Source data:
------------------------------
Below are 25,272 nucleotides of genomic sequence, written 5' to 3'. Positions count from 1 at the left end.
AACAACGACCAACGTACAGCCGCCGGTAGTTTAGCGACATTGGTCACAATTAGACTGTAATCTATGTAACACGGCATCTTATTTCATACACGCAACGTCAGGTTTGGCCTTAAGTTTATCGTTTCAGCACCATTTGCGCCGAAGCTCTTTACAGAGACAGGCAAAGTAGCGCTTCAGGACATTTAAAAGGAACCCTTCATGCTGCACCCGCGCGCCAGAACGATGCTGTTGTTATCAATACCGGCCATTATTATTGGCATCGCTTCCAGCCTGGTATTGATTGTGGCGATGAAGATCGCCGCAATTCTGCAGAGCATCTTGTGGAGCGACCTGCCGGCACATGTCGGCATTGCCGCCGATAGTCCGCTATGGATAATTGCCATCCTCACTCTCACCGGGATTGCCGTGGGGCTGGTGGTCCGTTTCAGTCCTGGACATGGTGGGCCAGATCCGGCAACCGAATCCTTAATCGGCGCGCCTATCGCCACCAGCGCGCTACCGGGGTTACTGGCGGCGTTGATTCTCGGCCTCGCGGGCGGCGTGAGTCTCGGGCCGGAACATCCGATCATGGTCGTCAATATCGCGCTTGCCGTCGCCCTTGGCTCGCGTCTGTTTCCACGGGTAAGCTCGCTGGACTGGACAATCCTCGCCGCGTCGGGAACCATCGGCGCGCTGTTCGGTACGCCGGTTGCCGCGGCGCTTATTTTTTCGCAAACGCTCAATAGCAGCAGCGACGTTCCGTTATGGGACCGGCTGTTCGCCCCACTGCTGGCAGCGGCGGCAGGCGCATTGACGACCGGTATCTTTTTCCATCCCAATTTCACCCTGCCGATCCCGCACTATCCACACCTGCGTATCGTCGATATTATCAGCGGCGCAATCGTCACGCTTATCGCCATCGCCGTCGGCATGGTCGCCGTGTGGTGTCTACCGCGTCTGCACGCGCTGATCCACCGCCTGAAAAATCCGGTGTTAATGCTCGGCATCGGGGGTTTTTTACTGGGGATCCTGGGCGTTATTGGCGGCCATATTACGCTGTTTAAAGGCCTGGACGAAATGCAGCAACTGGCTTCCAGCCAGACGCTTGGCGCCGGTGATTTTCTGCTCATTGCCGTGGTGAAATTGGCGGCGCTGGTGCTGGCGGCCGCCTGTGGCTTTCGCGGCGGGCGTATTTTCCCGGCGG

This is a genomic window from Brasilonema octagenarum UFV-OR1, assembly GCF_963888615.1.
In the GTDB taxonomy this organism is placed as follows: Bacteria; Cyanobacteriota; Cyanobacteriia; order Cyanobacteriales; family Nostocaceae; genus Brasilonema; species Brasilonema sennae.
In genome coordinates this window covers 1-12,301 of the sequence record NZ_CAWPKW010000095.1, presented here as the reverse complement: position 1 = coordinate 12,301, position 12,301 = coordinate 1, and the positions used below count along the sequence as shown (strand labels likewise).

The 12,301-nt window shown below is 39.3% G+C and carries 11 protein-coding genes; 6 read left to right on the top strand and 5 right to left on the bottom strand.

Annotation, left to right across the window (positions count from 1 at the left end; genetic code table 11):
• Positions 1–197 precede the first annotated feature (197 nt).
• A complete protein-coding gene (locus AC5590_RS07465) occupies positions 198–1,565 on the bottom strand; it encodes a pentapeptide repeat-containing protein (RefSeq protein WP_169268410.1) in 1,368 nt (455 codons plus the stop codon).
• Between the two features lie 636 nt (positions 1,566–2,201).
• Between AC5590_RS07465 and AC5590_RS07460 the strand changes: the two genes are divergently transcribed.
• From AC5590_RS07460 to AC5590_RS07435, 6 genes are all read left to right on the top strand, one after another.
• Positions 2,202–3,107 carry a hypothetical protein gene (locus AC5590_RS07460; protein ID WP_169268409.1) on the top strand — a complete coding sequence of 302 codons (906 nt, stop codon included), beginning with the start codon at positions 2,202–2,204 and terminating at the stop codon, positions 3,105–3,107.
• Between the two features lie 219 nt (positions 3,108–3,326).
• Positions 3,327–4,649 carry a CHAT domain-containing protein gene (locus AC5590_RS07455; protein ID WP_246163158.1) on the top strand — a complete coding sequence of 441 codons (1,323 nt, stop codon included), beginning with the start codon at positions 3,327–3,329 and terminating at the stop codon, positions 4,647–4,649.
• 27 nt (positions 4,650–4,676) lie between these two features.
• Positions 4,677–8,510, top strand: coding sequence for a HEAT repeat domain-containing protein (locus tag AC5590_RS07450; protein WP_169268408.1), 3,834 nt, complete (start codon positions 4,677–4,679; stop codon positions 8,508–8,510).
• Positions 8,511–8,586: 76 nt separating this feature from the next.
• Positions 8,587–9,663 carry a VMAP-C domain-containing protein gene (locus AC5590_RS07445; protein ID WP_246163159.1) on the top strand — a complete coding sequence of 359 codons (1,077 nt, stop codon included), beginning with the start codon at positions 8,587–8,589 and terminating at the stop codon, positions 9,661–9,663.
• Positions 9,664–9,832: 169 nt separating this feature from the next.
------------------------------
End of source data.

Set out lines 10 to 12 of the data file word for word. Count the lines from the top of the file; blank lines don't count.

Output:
• Between the two features lie 636 nt (positions 1,566–2,201).
• Between AC5590_RS07465 and AC5590_RS07460 the strand changes: the two genes are divergently transcribed.
• From AC5590_RS07460 to AC5590_RS07435, 6 genes are all read left to right on the top strand, one after another.